The 2021 MLS regular season has long been over and the unforgiving nature of single-elimination playoffs has sent more and more clubs officially to the offseason, joining 13 clubs that missed the playoffs.
Here, we'll cover three questions for every team as the offseason begins in earnest. With most clubs already announcing their roster decisions, the depth charts will look lighter than the first crop of 13. Think of it as an exit interview, if you will. Matt Doyle, as always, has you covered on his preeminent season-in-review for each club. Read that, too.
He has gifs. It’s tough to beat gifs.
Few seasons serve as a better microcosm of the highs and lows that can exist inside one MLS campaign than Vancouver Whitecaps FC's 2021.
Off the field, the year started with uncertainty thanks to the border situation between Canada and the United States resulting from the COVID-19 pandemic. They spent the first half of the year "home" in Salt Lake, Utah, and never quite knew when they'd be going back to Vancouver. When the Canadian clubs eventually got the all-clear to return, Vancouver were last. They had a long-drawn-out process to sign Ryan Gauld, factoring in difficulties with his former club as well as visa/travel delays and such.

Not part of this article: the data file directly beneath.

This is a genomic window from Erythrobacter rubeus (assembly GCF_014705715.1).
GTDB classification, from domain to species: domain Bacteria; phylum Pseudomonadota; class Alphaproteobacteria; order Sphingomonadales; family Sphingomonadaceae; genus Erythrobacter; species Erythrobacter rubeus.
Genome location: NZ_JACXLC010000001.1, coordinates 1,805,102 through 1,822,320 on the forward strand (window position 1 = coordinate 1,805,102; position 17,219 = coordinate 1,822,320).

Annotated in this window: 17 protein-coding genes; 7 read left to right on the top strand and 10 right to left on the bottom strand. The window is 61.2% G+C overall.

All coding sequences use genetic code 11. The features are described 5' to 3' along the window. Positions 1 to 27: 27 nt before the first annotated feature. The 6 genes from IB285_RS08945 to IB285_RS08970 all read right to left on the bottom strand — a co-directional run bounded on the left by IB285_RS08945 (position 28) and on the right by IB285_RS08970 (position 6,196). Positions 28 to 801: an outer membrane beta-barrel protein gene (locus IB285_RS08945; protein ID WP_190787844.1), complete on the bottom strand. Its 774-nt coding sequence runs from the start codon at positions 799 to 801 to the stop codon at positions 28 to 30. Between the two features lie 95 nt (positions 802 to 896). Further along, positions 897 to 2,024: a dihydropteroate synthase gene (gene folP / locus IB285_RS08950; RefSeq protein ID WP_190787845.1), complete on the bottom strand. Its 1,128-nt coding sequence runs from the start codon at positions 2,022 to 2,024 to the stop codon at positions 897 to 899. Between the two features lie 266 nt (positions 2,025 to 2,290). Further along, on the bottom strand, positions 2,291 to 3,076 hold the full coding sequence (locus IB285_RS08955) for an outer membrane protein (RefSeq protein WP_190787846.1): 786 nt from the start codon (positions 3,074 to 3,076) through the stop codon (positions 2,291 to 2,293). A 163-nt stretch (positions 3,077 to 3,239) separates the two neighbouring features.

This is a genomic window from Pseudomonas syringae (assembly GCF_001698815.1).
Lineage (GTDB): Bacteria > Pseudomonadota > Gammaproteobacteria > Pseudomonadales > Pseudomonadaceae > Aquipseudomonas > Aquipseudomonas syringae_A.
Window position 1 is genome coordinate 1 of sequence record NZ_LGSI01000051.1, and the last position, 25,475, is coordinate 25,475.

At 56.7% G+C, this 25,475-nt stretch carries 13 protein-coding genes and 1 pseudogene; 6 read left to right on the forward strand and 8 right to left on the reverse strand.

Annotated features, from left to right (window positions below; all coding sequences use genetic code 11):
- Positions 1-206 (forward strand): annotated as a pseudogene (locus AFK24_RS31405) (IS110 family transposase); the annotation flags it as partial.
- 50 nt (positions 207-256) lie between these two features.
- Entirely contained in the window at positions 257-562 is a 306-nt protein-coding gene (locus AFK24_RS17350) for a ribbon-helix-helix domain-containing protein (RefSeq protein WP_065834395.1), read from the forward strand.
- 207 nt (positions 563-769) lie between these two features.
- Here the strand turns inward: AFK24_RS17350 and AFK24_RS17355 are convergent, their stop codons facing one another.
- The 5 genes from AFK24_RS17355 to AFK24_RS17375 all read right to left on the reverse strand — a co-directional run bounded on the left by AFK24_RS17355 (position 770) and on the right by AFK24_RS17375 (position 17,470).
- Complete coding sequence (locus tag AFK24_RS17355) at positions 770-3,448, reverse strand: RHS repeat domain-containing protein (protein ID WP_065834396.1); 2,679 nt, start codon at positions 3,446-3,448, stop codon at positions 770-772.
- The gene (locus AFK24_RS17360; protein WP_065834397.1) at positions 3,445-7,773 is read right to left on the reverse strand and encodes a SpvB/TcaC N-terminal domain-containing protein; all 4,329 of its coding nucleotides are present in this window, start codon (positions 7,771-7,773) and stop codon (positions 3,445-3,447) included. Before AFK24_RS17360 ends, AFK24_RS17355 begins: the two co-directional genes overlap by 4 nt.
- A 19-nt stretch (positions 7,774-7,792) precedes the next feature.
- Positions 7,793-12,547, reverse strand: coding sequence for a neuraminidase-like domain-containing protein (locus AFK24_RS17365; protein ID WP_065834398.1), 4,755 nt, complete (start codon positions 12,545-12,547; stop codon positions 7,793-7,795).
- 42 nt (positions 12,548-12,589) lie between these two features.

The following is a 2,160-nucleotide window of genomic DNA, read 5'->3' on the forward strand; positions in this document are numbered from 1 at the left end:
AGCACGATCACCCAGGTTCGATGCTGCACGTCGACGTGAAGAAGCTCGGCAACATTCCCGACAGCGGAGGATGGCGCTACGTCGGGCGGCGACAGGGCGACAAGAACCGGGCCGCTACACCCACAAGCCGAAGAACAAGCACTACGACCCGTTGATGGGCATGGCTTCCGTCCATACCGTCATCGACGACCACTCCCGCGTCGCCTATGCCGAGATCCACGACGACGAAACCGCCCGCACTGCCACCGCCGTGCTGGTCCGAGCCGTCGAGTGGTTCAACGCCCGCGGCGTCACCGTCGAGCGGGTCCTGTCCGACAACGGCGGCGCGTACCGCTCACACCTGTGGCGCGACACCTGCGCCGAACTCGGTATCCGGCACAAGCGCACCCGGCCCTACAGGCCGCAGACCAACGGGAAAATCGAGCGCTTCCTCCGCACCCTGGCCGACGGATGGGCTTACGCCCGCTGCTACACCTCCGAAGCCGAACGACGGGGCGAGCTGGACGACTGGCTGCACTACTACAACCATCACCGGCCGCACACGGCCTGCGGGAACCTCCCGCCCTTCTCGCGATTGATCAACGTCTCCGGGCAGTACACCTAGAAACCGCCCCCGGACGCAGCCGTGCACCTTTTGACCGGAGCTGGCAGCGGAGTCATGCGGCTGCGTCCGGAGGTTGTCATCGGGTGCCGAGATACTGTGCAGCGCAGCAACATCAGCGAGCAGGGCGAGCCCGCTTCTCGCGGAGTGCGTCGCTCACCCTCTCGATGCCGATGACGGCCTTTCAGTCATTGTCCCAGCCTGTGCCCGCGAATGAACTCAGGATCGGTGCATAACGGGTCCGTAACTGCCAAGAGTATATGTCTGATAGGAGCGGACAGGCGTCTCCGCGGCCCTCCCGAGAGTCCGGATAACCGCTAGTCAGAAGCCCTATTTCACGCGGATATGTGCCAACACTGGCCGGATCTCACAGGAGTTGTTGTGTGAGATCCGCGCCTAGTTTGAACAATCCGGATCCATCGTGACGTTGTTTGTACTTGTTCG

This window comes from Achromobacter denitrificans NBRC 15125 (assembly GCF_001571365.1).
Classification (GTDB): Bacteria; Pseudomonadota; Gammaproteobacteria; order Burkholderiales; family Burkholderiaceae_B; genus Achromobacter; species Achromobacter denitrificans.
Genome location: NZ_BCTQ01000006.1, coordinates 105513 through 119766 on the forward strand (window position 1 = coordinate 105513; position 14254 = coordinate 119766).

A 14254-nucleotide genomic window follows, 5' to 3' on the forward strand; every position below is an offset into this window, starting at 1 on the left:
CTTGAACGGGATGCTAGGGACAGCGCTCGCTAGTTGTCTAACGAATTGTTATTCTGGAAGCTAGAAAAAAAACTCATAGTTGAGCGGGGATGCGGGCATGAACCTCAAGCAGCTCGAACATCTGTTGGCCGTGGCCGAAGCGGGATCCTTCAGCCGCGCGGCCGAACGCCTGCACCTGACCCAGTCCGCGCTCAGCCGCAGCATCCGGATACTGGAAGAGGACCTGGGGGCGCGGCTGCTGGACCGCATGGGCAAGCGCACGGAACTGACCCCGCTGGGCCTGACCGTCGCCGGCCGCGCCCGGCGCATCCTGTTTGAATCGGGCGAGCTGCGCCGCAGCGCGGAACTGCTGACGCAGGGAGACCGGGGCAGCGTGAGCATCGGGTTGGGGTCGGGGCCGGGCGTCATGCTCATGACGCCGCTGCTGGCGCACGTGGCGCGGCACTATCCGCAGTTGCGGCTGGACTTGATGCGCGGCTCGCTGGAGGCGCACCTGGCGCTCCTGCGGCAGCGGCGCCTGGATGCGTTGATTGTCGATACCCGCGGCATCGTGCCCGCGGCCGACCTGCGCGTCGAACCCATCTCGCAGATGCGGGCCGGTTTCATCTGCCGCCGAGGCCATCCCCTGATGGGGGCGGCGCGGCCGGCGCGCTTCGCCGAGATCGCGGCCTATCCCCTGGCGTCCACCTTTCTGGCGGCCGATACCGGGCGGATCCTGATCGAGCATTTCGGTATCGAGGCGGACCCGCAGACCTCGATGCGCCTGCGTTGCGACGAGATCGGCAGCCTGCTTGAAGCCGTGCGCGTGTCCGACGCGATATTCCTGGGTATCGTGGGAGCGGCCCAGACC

On the field, they had an early nine-game winless run that spanned more than two months. The group underperformed and there was a coaching change. That was the low.
They experienced a true high, with Vanni Sartini taking over as interim head coach and guiding the club on a memorable run above the playoff line over the season's last 14 games. Their Decision Day draw against the Seattle Sounders to secure qualification in front of a BC Place crowd of 25,000-plus was phenomenal. They crashed out of the playoffs in Round One against Sporting KC, but head into the offseason with a clear foundation and genuine optimism.
The first big question was answered, with Sartini keeping the head coaching gig on a permanent basis. We've covered Sartini's impact and future as well as Gauld's impact – sustainable in the small sample size? – at length so let's focus elsewhere in this space. What else have they got on their plate this winter?
The Whitecaps' run under Sartini happened largely without club-record signing and DP striker Lucas Cavallini.
Cavallini started just three times under Sartini and failed to score, with Brian White the preferred center forward as the season drew to a close. Cavallini and White are similar in attacking style, in that they are both traditional center forwards. Sartini generally preferred one of them alongside a more dynamic type, like Cristian Dajome or Deiber Caicedo, with Gauld operating as a free-reign creator. White is back and had the best stretch of his career in Vancouver. What does that mean for Cavallini?
“As long as he’s under contract, he will return," sporting director Axel Schuster told media after the season when asked about Cavallini's future. "This is a general saying for me, but every player at this club is for sale, it depends on the offer. If someone wants to leave or if another club is totally attracted to our player, things can change. That’s just the reality.”